Unmet Emotional Needs Driving ‘Deskless’ Workers to Leave Jobs


While many employers are currently finding it difficult to fill vacant positions, 53% of “deskless” workers – employees whose jobs are tied to a location or can’t be done remotely, such as retail – feel burned out at work, and more than four out of 10 are at risk of quitting, according to a new study published by Boston Consulting Group (BCG).

Approximately 70 percent to 80 percent of the world’s labor force is made up of “deskless” workers. Industries such as retail, health care, manufacturing, logistics, food production and hospitality rely heavily on deskless workers.

The BCG research, titled “Making Work Work Better for Deskless Workers,” features findings from a survey of 4,668 deskless workers in the United States, France, Germany and the UK. Respondents were almost evenly split between men and women, and included a range of ages, levels of seniority, job experience and employment status.

Retail workers lead in risk of quitting

The portion of deskless workers at risk of quitting differs depending on geography and field. The UK has the largest portion of people in deskless jobs open to a new opportunity (49%), followed by Germany (44%), the US (43%) and France (37%).

Almost half of deskless workers in the retail industry (48%) are at risk of quitting, with 41% of employees passively looking and 7% actively looking. Other industries at high risk include transportation and warehousing, industrial goods, health care and education.

While deskless workers cite pay and compensation as an important aspect of their jobs, eight of the top 10 factors that motivate deskless workers to quit are emotional rather than functional, including feeling fairly treated and respected, feeling valued and appreciated, having work that’s enjoyable, and maintaining a good relationship with a manager or boss.

“Deskless talent is a vital sector of the global workforce, yet more than half of this important group feel burned out, and 43% are at risk of quitting,” says Debbie Lovich, BCG’s global leader for the future of work.

“Of course, compensation is table stakes,” she continues, “but the real drivers of whether a deskless worker intends to stay or leave an organization are emotional: does my leadership and manager respect, value, and care about me? To retain this subset of employees, companies need to understand and act on both the functional and emotional needs of their deskless workers.”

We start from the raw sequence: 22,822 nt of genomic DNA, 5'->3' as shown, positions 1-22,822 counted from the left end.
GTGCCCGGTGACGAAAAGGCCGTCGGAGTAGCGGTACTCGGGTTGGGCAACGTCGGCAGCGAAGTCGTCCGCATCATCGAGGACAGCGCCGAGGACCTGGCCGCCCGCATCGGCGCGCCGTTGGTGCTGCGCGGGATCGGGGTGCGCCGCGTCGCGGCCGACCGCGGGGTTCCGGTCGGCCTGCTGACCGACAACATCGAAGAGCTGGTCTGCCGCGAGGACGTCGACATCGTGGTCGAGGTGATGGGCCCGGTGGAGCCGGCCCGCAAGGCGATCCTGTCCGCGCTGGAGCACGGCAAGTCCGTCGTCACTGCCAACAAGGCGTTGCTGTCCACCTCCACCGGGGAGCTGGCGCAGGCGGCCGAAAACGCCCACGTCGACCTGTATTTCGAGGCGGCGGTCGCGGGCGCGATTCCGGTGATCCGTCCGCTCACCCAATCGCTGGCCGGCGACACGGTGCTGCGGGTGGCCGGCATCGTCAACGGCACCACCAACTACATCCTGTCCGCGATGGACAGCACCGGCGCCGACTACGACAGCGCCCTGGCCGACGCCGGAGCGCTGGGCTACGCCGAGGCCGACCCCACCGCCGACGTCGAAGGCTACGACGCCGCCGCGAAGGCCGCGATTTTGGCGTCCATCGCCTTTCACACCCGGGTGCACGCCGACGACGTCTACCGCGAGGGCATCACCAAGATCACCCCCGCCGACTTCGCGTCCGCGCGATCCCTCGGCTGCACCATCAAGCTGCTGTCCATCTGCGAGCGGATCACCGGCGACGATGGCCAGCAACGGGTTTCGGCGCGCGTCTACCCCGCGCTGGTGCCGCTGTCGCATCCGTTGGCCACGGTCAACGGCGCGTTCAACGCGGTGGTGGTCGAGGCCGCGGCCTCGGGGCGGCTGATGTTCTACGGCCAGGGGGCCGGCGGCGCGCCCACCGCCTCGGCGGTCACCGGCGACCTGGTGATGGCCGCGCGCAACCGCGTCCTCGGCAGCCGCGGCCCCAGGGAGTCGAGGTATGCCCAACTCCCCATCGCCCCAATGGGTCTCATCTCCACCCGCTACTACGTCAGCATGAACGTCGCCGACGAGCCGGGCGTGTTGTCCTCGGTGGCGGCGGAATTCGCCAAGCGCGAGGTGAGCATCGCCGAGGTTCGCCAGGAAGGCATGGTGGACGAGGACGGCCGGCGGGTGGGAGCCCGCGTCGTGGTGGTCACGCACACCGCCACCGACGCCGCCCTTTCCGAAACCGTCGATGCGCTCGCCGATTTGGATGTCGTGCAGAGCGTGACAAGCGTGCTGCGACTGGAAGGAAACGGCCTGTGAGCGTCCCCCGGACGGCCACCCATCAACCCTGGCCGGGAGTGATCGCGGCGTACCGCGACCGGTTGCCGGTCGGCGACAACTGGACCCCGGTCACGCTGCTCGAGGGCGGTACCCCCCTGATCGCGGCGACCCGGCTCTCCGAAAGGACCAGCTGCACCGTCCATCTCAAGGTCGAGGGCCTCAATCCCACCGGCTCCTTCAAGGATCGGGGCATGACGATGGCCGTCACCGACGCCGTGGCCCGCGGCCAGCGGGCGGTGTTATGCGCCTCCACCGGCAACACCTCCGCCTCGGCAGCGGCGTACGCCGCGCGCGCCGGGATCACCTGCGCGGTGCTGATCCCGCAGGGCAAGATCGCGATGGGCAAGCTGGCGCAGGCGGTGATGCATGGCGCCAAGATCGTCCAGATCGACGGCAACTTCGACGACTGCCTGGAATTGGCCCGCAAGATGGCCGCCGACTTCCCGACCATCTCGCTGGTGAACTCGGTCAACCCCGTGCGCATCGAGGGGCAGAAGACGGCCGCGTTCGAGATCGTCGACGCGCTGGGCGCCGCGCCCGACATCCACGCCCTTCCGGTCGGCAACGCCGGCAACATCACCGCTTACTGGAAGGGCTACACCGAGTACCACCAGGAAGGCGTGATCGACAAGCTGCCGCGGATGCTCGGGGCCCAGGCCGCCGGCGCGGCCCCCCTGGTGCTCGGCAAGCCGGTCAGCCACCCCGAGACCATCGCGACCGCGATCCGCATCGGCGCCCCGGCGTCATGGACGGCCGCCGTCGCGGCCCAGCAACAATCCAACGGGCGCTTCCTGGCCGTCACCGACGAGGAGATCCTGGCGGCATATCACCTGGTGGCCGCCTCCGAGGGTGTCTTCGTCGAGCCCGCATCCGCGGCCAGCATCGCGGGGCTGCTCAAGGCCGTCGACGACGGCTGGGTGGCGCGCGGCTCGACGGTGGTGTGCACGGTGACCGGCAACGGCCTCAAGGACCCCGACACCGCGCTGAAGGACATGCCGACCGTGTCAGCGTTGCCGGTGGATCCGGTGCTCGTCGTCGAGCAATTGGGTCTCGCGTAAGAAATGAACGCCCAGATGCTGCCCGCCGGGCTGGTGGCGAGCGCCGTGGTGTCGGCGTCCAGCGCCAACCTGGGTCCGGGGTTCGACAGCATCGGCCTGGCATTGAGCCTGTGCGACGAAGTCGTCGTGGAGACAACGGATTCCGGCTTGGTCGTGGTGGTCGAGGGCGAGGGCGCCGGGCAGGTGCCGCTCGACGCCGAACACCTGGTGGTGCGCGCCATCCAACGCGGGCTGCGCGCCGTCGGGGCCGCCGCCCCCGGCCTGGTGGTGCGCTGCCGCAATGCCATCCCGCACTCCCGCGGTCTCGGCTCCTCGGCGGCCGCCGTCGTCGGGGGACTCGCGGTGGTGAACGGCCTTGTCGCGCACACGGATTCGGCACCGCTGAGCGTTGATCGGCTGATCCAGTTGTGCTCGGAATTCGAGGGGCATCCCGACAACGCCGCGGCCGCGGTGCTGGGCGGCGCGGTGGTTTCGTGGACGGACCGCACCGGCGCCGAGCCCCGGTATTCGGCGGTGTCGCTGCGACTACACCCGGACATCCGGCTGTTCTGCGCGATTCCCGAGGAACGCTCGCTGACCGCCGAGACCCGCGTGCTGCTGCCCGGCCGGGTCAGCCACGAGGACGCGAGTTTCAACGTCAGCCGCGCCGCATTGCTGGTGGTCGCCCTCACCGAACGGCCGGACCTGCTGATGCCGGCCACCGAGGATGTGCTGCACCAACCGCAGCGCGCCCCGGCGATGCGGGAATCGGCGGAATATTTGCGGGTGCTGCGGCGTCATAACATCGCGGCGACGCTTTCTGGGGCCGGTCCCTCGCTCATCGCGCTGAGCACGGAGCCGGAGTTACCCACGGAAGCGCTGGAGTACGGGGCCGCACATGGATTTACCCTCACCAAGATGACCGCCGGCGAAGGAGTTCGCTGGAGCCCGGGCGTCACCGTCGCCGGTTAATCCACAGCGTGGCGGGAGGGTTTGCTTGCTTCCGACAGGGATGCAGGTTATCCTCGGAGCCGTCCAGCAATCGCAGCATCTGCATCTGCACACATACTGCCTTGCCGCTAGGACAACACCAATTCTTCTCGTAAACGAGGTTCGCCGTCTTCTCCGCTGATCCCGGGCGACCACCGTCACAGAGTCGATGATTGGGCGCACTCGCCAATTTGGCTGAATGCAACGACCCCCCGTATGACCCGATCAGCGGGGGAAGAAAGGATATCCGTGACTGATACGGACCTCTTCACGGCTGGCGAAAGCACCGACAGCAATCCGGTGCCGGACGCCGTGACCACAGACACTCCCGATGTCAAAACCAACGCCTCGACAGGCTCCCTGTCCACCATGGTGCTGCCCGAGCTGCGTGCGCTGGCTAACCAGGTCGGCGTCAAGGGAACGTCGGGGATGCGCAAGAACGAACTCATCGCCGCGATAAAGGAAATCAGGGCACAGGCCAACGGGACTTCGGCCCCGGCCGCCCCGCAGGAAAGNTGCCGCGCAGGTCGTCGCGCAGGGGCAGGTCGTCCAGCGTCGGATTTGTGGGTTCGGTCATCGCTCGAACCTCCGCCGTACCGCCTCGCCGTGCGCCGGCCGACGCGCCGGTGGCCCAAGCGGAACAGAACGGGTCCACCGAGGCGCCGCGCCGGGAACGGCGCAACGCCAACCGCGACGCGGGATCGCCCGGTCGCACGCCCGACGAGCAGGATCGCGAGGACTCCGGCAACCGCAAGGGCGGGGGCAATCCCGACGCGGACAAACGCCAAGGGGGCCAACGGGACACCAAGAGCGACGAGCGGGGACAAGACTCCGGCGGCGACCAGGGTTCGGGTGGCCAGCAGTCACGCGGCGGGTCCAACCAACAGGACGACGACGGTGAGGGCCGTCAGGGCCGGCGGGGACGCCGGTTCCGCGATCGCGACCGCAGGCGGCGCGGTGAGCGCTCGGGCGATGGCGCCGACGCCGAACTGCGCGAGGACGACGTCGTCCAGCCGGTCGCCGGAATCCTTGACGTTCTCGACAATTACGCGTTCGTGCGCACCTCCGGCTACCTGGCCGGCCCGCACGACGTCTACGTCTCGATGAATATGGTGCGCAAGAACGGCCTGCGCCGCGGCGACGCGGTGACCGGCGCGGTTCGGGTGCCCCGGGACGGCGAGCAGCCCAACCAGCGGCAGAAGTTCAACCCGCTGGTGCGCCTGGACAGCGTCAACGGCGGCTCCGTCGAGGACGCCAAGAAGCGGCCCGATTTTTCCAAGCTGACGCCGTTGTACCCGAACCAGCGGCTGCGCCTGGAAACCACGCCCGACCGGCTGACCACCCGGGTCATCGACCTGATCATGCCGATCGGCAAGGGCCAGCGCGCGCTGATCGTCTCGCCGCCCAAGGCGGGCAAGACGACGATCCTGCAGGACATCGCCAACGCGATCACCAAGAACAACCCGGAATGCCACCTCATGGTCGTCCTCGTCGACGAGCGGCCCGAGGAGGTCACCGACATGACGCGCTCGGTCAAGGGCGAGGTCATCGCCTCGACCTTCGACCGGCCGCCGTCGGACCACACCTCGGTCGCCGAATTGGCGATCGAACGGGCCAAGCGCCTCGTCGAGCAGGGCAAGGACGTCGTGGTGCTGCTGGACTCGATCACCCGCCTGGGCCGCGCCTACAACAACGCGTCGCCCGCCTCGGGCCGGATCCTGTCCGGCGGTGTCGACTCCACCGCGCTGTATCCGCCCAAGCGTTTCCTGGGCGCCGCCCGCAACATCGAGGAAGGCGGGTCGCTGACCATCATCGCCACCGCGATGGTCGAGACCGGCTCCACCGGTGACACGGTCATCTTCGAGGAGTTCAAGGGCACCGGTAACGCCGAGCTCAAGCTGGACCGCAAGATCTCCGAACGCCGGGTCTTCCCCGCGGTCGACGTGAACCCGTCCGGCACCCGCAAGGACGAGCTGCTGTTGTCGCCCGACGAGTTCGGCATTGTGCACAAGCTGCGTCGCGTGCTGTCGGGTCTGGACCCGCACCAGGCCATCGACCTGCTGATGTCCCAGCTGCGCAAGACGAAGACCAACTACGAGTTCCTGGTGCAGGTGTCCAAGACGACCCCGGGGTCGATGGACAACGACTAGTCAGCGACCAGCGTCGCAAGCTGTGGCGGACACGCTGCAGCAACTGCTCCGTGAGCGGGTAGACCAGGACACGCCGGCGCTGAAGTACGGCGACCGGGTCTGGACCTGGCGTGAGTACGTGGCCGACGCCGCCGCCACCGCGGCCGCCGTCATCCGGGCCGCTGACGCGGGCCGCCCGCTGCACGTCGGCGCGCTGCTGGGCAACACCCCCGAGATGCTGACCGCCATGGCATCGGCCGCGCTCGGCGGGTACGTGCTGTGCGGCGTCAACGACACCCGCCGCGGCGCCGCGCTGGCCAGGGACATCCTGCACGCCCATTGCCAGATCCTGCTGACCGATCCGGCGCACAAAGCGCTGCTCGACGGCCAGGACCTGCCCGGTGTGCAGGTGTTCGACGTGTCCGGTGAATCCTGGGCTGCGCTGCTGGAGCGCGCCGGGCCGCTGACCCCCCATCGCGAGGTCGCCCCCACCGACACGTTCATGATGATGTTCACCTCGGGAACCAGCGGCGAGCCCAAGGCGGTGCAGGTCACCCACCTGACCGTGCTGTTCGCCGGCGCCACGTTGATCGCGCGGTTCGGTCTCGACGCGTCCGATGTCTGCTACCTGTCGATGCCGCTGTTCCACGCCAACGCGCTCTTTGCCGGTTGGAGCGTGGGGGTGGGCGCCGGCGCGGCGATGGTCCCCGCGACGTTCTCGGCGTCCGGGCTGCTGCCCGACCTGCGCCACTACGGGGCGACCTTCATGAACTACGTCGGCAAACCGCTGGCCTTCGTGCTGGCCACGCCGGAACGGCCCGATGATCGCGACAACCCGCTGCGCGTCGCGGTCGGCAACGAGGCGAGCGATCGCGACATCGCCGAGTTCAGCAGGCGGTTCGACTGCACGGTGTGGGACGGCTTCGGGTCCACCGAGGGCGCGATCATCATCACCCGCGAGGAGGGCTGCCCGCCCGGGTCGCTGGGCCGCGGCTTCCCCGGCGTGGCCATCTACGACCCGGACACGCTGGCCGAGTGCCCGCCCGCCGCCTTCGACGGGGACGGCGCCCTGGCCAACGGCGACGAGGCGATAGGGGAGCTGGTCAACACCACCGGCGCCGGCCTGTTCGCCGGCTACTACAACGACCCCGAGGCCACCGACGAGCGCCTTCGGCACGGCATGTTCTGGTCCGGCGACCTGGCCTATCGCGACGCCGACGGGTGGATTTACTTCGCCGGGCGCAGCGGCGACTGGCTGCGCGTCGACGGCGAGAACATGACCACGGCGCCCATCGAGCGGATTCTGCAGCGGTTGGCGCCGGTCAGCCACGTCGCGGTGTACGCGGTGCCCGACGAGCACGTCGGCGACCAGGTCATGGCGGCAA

Gen Z: burned out and actively job-searching

According to the survey, younger employees are more likely to be looking for a job change. Nearly two-thirds (63%) of deskless workers aged 18 to 24 describe feeling burned out from work, and 55% are either actively looking for a new job or would consider switching if the right opportunity came along. By comparison, only 30% of deskless workers 55 and older, and just 38% aged 45 to 54, say they are job hunting.

The survey reveals that the trend of “quick quitting” – workers leaving a new job after a relatively short period of time – is most prevalent among deskless workers with the least amount of time on the job. Among all deskless workers, 52% of those whose tenure is less than 12 months are either actively or passively job hunting. This means that delivering emotional connections during recruitment and onboarding, as well as sustaining them for the long term, is critical.

Retaining your deskless workers

The survey offers three key areas of focus for employers to ensure their deskless workers are not lured away:

  • Find out what workers want: Using surveys, focus groups and one-on-one conversations, find out what your deskless workers want in a job.
  • Build great managers: BCG’s research shows that deskless workers dissatisfied with their managers feel more burned out, are less likely to recommend their employer, and are twice as likely to leave. Organizations must build their managers’ capabilities to deliver a positive work experience for deskless workers.
  • Invest in making work better: After identifying changes to improve work for deskless workers, companies must invest in the technology, upskilling opportunities, governance approaches, etc., to support the new practices; then make necessary adjustments before rolling out and scaling.

“Our data confirms that quick quitting is most widespread among deskless workers who have the least amount of time on the job, but this trend can be reversed if employees feel supported and that their emotional needs are being met,” says Sebastian Ullrich, BCG managing director and partner and coauthor of the report. “With the right effort, organizations can identify employees passively job searching and make changes to prevent them from becoming active job seekers.”  

Download the full BCG report here.